Historic homes, because of their age and condition, offer considerable potential for energy retrofits that can reduce their energy use and utility costs as well as improve living conditions for their owners.  However, few reliable studies are available to inform the owners of historic homes in hot and humid regions as to appropriate retrofits for their homes, and none offer any prioritization of these potential retrofits.  Such guidance is needed both to ensure that the retrofits are appropriate for older homes and, more importantly, that they meet the requirements typically placed on these historic homes and do not impact their cultural value. 


To address this, a team of researchers from UTSA’s Center for Cultural Sustainability (CCS) has conducted a study to identify and prioritize cost-effective retrofits for historic homes in hot and humid regions.  This interdisciplinary team was led by Professor William Dupont, CCS director, and included Professors Hazem Rashed-Ali, Randy Manteufel and Thomas Thomson.  Graduate student Levi Sanciuc contributed as well. 

The team analyzed four homes in San Antonio dating to the beginning of the 20th century and all located in historic districts.  Through conducting detailed measurements, assessments of physical conditions, infrared thermography, and performance simulation, the team identified a series of retrofits that offered the most energy savings and economic potential for homeowners, while not impacting the historic character of the homes.  Primary retrofits recommended by the study include attic insulation, sealing of HVAC ducts, radiant barriers, weather stripping and attic ventilation.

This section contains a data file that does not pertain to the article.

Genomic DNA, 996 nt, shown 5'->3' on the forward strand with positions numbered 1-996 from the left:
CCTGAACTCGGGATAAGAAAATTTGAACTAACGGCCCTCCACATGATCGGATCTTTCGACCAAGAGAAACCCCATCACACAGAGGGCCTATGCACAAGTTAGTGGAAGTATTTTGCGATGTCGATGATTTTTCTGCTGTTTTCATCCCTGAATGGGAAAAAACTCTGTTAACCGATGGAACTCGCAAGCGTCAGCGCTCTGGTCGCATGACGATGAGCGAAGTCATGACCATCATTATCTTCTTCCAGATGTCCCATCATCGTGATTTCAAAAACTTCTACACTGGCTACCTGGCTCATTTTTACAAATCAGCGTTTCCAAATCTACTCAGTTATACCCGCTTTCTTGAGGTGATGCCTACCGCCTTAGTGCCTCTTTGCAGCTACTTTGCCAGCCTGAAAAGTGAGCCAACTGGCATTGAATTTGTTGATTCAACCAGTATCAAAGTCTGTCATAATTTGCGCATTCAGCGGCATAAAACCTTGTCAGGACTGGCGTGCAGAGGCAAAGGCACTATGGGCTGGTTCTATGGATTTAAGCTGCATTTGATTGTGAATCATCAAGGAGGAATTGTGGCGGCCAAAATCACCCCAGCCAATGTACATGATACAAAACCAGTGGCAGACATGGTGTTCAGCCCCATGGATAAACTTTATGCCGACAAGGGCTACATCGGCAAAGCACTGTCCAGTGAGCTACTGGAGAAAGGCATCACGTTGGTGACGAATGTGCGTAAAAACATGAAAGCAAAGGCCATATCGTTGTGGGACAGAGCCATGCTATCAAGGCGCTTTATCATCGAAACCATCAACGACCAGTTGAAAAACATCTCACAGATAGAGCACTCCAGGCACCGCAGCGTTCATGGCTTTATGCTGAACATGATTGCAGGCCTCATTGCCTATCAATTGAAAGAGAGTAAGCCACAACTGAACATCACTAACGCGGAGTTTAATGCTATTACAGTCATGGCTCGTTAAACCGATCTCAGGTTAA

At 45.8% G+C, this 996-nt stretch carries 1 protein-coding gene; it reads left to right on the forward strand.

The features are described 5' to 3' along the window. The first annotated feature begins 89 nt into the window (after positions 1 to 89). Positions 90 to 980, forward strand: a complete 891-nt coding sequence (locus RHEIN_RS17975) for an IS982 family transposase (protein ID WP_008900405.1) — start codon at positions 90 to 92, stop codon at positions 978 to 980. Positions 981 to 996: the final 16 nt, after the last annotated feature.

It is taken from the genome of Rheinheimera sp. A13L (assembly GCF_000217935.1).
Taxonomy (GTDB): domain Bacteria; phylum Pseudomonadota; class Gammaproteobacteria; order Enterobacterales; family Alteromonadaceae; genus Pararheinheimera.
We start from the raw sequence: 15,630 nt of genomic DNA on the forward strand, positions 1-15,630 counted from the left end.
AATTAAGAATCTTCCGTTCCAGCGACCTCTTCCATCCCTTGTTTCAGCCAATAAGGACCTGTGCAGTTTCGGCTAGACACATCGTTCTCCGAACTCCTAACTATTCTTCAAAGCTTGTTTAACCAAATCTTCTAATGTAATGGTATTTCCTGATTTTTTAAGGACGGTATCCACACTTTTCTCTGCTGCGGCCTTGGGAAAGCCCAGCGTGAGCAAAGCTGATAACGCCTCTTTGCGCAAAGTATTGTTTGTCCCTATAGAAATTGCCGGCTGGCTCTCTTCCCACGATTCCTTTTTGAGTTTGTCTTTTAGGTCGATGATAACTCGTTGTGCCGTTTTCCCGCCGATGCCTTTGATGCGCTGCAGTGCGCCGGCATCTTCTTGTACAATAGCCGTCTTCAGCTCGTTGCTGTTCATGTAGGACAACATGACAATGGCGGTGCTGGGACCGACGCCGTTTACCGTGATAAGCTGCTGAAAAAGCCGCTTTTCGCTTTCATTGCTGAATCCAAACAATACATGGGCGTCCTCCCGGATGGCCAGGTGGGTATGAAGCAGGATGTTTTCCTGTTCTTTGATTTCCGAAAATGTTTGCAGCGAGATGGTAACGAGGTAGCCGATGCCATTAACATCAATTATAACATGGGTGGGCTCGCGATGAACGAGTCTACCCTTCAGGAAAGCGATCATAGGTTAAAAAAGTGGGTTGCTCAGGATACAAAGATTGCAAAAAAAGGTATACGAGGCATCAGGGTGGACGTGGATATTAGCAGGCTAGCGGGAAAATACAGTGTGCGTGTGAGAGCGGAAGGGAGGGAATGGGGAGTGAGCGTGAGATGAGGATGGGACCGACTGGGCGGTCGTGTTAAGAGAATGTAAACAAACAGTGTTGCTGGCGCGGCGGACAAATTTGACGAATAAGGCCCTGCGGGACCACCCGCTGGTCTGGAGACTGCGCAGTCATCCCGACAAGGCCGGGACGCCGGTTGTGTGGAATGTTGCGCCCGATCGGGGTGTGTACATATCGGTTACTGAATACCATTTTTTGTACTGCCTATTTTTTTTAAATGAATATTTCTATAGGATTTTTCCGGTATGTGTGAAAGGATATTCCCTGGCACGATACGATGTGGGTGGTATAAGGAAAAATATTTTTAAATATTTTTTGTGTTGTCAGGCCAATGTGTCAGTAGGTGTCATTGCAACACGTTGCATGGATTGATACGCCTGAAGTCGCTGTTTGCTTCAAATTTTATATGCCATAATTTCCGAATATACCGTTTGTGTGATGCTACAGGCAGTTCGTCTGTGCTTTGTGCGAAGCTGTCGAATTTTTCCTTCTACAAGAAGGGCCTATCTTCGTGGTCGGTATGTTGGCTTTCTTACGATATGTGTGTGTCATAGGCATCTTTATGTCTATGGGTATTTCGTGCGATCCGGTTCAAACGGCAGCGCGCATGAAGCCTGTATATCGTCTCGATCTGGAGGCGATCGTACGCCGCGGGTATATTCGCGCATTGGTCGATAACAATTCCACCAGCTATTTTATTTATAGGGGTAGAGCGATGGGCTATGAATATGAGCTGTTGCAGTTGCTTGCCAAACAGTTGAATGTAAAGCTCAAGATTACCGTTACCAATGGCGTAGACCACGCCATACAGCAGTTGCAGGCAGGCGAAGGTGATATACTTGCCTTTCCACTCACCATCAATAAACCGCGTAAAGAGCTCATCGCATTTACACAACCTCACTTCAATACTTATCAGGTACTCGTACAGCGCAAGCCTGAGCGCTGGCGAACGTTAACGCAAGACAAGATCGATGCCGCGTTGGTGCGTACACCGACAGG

Some retrofits were not recommended because of their long payback periods, their potential impact on the home’s historic character, or both.  These include window replacement, storm windows, and adding wall insulation or a vapor retarder.
In another significant finding, the study found that within the San Antonio real estate market, old homes with at least one green upgrade sell approximately 10 percent higher than identical homes without such upgrades.

In a second phase of the project, Dupont and colleagues are currently evaluating radiant barriers as a potential retrofit for historic homes in hot, humid regions.  The project, funded by the National Center for Preservation Technology and Training (NCPTT), involves retrofitting the attics of up to 10 historic homes with radiant barriers and evaluating the impact of this retrofit on reducing the energy use and utility costs of the home.  Similar to the initial project, this study uses a mixture of energy use monitors and utility data analysis to evaluate the retrofit’s impact.  Initial results from this study are expected by early 2017. 

Visit ccs.utsa.edu for more details.

- Dr. Hazem Rashed-Ali, Associate Professor Associate Dean of Research and Graduate Studies, UTSA